The Official Hero - that's Captain America, Superman shaking the President's hand, the Avengers A1 Priority Clearance Card etc; patriotism was still major a thing when many of these characters were moulded.

The Rich Dilettante - the hero is a millionaire playboy, collector, amateur criminologist etc., although he may hide his expertise in a secret identity. He has every reason to enjoy his lifestyle and not care about others, but because he is a superior man he eschews the rewards of his wealth and station to fight evil.

Sean Taylor:
If anything, the cynic in me holds this one up as the ultimate prooftext for corporate overlords having their own Mary Sue. Except, when that millionaire resists and fights against the corporate structure and culture. While Luthor is closer to the example for this, Tony Stark is partly there, while Bruce Wayne is the in-disguise Robin Hood who has infiltrated the castle (so to speak).

I.A. Watson:
An assumption of this archetype is that it takes one to know one. Only a wealthy billionaire can take on another one, only the superior-born or proved men could possibly overcome the problems that normal proles could not tackle; in older stories, the disguised lord who goes amongst the peasants ha the education, training, breeding, and natural leadership to help them to happiness they cold not achieve alone because only he can show them how to fight people who have skills like his.

It's the sort of thinking behind "the White Man's Burden", that those with advantages of intellect, education, and moral superiority have a noblesse oblige responsibility for those lacking it.Although that's an unpleasant concept these days, with racist, sexist, and elitist undertones, it did inform Western culture during our great period of expansionism (including the settling of the Americas) and it is irrevocably embedded into our heroic and superheroic myths - "with great power comes great responsibility,"

I.A. Watson:
The Chosen One - by birth or circumstance the hero has been given a destiny, and must now choose to take up a duty; e.g. Green Lantern, Namor, Black Panther, Dr Strange

The Alien - the strange visitor from elsewhere brings something that is missing from our culture; e.g. Wonder Woman, Thor

The World Expert - the hero is #1 in some field of science or academic study that informs their heroic exploits; e.g. Reed Richards, Hank Pym, Tony Stark, Carter Hall.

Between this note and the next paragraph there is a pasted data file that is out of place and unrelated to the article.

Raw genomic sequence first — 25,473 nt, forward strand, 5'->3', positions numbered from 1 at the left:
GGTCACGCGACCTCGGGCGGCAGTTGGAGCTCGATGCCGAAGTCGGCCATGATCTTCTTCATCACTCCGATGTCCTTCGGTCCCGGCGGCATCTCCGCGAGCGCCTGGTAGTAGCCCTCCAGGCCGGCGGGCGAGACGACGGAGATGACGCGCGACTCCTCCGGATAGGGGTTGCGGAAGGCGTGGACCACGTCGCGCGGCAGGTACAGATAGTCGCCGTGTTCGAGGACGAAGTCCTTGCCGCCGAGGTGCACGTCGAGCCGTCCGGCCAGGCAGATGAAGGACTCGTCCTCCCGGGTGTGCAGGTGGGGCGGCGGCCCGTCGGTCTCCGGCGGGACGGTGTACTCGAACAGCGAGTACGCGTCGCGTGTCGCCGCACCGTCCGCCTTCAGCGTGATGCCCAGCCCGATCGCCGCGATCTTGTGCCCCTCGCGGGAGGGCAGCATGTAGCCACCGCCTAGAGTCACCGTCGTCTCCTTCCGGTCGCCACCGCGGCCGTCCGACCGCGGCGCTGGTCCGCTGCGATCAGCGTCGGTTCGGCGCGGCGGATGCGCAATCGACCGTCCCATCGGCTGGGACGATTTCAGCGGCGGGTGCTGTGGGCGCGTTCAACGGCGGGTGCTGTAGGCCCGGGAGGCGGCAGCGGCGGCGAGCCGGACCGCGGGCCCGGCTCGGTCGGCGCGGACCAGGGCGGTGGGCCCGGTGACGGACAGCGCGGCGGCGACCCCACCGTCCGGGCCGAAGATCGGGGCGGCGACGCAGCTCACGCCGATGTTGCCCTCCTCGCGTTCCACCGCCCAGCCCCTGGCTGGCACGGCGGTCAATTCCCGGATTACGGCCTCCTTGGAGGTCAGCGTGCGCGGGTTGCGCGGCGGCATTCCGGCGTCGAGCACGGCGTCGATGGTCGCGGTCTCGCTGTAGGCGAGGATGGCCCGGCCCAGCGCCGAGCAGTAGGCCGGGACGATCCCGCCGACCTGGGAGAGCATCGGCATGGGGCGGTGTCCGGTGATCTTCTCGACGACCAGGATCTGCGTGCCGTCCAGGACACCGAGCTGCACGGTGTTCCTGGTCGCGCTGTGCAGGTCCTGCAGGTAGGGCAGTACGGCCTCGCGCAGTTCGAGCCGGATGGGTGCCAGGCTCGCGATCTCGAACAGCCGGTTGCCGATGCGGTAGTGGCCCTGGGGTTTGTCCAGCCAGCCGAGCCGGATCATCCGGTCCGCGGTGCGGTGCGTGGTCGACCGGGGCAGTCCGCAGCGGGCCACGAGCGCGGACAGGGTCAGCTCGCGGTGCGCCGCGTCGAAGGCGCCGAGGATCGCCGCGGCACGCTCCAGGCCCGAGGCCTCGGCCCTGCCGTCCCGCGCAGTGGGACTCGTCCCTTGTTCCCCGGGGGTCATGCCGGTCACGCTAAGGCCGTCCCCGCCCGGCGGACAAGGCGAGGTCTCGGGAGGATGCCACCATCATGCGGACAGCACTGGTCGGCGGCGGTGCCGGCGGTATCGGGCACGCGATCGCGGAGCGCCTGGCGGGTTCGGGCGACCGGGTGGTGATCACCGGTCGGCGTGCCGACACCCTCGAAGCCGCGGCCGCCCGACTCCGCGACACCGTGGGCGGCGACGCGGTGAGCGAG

Sean Taylor:
Doc Savage, Sherlock Holmes, or even John Henry, if counting track laying as a skill to be #1 in.

I.A. Watson:
The Saviour of Another Culture - the hero is from our culture but the qualities he brings prove invaluable in another culture where he becomes pre-eminent; e.g. Ka-Zar (copying Tarzan), Adam Strange (copying John Carter), Iron Fist

The Monster - our hero must master his demonic side to do good; e.g. the Hulk, the Demon Etrigan, Ghost Rider, anybody with a cursed magic item/weapon

Sean Taylor:
Mary Shelley was key in getting us to view the monster sympathetically, but it wasn't until not so long ago (mid 20th century) we were able to cast the monster as the hero. A major step in that development was Phantom of the Opera, but perhaps the earliest story to go all the way with it would be the Hunchback of Notre Dame.

Regarding them all, as a cynic, I’d argue that those have become easy marketing stereotypes rather than mythic ideals. Those have become the shorthand for getting readers onboard without having to do more complex character development.

I.A. Watson:

For that matter, Hercules was a huge rage-monster who slaughtered his own children and nephews when he lost control, but form whom listeners continued to have sympathy as he tried to atone for his crimes. Or, if you want to have a sympathetic monster before even that, look to the Death of Enkidu.

Stuart Hopen:
Thanks for sharing your input.  Ian provided a useful reminder that the appropriation and exploitation of myth is a process as eternal as the myths themselves.  And I think you're right, Sean, that the veneration of the individual is a myth that has become so dominant, people are losing sight of the countervailing nuances and complexities that are part of a healthy culture.